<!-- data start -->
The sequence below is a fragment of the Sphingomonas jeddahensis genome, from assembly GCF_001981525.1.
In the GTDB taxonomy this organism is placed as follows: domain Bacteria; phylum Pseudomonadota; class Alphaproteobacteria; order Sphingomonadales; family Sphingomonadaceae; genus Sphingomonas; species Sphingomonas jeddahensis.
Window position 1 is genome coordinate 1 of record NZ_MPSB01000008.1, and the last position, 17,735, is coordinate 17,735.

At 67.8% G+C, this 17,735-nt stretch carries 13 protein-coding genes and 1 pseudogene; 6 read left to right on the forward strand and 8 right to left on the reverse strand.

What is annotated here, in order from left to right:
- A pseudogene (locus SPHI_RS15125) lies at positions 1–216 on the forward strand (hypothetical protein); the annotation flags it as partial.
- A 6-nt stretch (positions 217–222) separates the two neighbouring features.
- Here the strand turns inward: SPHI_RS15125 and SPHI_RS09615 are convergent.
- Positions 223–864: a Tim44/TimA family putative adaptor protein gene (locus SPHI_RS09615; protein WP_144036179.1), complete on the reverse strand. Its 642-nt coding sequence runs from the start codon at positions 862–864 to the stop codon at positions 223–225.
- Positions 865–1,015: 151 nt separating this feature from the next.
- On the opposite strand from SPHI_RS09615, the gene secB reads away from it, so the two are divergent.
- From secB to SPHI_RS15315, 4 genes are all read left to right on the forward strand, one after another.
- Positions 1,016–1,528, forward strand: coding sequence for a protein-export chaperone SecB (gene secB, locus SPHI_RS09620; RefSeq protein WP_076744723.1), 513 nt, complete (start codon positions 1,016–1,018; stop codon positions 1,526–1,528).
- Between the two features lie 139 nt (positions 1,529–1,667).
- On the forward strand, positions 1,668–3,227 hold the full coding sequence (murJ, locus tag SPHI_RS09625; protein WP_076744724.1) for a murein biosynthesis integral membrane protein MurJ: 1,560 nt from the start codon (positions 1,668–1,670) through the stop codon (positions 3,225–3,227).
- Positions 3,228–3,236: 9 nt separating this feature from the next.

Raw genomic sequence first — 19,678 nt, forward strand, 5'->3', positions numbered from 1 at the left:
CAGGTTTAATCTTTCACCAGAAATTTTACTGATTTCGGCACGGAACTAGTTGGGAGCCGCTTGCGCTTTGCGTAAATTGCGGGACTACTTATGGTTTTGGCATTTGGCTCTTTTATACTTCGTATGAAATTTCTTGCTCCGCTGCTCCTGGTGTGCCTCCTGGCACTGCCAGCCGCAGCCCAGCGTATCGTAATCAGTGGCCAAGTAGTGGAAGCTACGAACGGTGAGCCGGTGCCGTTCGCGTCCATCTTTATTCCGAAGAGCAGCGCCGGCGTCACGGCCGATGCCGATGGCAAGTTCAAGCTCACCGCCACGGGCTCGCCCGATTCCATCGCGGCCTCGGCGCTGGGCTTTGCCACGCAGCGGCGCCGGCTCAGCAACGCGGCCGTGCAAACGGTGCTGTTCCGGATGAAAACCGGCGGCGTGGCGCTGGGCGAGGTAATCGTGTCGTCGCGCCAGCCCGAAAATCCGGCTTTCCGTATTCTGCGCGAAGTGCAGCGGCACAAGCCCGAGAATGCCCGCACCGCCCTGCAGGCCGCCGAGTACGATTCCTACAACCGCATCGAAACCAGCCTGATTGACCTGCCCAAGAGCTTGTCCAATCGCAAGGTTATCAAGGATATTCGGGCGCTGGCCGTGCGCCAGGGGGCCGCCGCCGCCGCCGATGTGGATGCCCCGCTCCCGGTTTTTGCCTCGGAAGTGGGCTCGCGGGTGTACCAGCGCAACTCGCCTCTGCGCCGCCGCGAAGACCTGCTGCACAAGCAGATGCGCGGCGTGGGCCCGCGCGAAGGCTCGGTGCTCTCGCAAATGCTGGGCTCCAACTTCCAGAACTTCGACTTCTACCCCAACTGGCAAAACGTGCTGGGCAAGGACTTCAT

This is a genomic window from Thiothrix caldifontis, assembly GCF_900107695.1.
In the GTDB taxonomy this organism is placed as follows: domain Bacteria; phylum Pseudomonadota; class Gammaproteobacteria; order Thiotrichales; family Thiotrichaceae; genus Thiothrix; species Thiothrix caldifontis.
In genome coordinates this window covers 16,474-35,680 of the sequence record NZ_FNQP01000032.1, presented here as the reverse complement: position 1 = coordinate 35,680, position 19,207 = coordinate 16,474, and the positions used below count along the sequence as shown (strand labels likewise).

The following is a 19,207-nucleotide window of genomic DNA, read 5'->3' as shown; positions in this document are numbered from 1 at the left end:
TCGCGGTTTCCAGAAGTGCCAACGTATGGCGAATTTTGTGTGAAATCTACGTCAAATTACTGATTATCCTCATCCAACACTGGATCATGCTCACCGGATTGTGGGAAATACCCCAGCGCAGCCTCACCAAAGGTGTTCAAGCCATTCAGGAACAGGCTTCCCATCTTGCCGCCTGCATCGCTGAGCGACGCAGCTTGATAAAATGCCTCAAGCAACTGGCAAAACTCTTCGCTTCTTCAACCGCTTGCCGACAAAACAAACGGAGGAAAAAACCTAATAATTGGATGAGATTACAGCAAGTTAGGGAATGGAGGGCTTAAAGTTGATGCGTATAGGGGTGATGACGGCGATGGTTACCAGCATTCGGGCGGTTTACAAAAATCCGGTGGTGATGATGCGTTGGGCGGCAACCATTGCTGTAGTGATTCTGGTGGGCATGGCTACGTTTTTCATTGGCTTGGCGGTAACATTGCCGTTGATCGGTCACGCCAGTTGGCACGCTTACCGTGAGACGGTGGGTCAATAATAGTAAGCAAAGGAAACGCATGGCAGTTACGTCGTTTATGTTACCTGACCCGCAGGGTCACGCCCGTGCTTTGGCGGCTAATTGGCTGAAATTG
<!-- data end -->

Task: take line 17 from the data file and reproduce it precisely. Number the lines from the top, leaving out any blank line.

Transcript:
Raw genomic sequence first — 19,678 nt, forward strand, 5'->3', positions numbered from 1 at the left: